Monday, August 6, 2012

Pathway Becomes a Solution for Standing Water

As part of the Lowe's Creative Ideas Garden Club Team, our assignment last month was to solve a problem. I shared how we replaced a half-dead shrub with a very cool trellis design, but we had another problem area that needed to be taken care of.

Behind our honeysuckle trellis lies a narrow pathway between our property and our neighbors'. The pathway actually belongs to our neighbors, but it lies on our side of a row of tall shrubs and the former neighbors agreed to let us take care of this area, and the current ones agreed as well. It's where my native wildflowers grow in the spring and we use this area frequently when going from the front yard to the back.

The problem here is one that we've had for some time, and I actually worked to fix it a few years ago, but the problem has returned, due to settling and compaction. What problem is that? Whenever we get a decent rain, water pools in this low area. Though this hasn't been much of a problem this summer because rain has been nearly non-existent, over the weekend we got over two inches - more than we'd gotten all summer prior to this. And I'm pretty hopeful that we'll get more rain someday.

I decided to modify my original fix of digging the path so that it was lowest in the middle, then filling it with stones and using flagstones to walk on. This time, I wanted to use a stepping stone that was more water  permeable, allowing more space for water to have a place to go.

After removing the original flagstones, I regraded the existing stones in preparation for the new stepping stones. For these, I used 12" square grates that are made of polyolefin with UV inhibitors that help them to withstand the elements and are normally used as drainage grates in garage floors. They're heavy duty and can withstand foot traffic. They're also rather pricey at $21.37 each, but they'll likely last as long as I need them to.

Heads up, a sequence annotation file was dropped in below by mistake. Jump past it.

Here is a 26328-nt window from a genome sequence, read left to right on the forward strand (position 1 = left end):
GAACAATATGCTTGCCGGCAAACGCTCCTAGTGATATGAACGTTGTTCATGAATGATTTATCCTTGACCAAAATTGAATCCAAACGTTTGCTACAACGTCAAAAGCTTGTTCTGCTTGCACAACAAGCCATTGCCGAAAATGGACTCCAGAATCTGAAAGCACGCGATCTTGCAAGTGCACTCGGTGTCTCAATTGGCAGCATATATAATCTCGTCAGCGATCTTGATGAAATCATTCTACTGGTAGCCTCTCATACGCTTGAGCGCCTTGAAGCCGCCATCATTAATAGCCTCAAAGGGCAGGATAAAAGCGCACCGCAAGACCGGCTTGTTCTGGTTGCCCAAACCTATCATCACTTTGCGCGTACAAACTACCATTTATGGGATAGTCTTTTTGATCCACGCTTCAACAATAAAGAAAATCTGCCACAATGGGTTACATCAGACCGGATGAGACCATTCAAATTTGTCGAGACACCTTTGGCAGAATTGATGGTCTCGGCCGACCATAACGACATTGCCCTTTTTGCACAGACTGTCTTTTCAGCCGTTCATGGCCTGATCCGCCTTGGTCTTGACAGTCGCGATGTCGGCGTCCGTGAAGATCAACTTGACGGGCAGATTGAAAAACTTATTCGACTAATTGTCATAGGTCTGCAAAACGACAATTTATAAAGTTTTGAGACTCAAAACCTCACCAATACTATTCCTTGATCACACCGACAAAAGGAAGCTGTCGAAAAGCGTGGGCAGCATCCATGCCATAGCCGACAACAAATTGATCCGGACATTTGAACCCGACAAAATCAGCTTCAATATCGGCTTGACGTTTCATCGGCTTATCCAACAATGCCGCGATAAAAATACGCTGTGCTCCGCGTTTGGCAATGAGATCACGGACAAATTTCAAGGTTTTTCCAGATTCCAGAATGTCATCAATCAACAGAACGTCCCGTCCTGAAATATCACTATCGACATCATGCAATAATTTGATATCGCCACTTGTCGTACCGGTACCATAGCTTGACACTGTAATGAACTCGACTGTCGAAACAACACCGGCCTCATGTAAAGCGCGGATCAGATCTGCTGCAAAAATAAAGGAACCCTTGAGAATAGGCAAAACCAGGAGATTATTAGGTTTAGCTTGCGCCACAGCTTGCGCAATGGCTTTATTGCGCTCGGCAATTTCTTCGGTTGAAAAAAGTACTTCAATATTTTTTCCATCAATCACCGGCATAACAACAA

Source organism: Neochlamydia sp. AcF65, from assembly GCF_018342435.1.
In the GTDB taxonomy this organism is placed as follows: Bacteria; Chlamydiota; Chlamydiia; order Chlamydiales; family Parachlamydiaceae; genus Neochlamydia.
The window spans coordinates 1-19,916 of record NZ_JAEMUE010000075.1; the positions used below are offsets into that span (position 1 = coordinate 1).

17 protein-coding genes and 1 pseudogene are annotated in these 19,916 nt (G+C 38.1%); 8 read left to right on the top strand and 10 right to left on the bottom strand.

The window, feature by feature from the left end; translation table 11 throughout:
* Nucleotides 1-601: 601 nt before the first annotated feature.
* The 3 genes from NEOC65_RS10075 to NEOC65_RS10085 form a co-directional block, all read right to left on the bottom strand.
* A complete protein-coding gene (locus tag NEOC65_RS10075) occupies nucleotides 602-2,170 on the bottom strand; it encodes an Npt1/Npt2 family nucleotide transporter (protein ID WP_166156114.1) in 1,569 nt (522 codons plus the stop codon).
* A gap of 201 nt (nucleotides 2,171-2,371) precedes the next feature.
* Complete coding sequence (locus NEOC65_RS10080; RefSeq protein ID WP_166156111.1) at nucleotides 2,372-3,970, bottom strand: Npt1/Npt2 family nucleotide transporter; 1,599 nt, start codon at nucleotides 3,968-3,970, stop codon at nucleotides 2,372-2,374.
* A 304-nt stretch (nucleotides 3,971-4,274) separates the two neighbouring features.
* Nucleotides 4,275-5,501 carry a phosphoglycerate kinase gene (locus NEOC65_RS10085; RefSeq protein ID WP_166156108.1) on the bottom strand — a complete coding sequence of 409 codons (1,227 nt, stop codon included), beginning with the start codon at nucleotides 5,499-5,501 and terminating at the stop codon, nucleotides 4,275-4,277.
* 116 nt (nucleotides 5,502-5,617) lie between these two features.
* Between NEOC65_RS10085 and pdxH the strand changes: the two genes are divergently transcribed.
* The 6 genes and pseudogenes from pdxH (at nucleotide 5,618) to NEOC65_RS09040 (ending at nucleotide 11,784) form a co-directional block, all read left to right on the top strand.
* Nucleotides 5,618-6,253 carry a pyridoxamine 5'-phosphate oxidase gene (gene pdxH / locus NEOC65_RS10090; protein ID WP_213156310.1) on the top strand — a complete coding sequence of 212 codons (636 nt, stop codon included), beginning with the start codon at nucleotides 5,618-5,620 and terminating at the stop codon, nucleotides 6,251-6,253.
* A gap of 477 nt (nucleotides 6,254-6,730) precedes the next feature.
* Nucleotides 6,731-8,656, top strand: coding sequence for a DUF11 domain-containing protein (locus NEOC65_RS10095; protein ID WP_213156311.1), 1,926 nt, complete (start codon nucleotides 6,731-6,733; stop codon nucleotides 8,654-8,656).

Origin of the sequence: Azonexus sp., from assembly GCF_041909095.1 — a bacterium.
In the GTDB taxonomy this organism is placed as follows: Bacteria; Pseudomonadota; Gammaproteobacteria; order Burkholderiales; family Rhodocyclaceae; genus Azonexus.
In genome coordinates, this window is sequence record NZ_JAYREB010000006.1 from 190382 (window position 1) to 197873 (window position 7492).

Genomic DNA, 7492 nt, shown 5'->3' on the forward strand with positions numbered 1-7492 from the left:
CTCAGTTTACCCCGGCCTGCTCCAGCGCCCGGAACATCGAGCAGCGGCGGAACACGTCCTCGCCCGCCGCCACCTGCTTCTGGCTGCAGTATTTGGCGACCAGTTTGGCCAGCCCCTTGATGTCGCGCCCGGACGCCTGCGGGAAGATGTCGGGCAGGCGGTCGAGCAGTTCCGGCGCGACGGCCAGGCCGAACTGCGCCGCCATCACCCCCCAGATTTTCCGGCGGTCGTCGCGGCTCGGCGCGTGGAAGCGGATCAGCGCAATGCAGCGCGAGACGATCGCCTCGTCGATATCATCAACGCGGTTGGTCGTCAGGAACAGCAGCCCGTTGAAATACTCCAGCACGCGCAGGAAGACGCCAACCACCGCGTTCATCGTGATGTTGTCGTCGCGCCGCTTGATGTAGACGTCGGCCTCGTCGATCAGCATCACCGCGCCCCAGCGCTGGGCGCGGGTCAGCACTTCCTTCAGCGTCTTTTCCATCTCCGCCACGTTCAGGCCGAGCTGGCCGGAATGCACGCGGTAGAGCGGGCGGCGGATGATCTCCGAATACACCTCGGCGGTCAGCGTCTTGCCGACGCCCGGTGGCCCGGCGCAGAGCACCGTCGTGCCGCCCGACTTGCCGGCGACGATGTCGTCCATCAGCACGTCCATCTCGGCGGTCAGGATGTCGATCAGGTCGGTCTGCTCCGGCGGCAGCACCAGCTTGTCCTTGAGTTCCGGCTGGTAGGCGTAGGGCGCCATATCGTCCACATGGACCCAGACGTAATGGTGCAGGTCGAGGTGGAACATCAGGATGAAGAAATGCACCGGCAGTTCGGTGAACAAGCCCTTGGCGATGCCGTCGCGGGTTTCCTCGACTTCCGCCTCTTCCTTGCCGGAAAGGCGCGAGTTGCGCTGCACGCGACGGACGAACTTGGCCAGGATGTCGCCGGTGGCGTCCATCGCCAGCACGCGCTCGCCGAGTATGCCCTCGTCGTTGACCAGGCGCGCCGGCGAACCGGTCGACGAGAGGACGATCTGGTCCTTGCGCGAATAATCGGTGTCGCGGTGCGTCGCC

I asked my husband if he would help me out (and he usually does) by framing the grates with treated lumber. We had some decking we'd gotten at Lowe's that was left over from a previous project, so he cut those pieces to the proper size and made frames for the grates. A simple screw in each side of the completed frame then held the grate in place. I considered staining the wood, but decided to let nature give it some patina all its own over time.

I embedded the framed grates a little bit, leveled them, and straightened the stones around them. When I was buying materials for this project at Lowe's, I noticed they had hostas in quart-sized containers on sale for $1.99 each so I bought three of them and filled in the area you see to the left with 'Twilight'.

Once again, our standing water problem has been taken care of and I really like how the stepping stones look, as well as being functional.

For more problem solvers and DIY projects, check out the Lowe's Creative Ideas website!

As part of the Lowe's Creative Ideas Garden Club, I was provided with a Lowe's Gift Card to cover the cost of materials for my project.


Robin's Nesting Place said...

It looks great! :-) We got a little of that rain too! We paid the price with a lot of tree damage to the area from the terrible storm that accompanied it, but we are so thankful for the rain!

Kerrie Rosenthal said...

What a neat idea. DIY drainage tiles. So creative!!

Snow Bird | Gardens and Wildlife said...

The stepping stones look fab - and even better that they're functional too! xx

Dave@TheHomeGarden said...

Looks great Kylee! The drainage grates are a neat idea.

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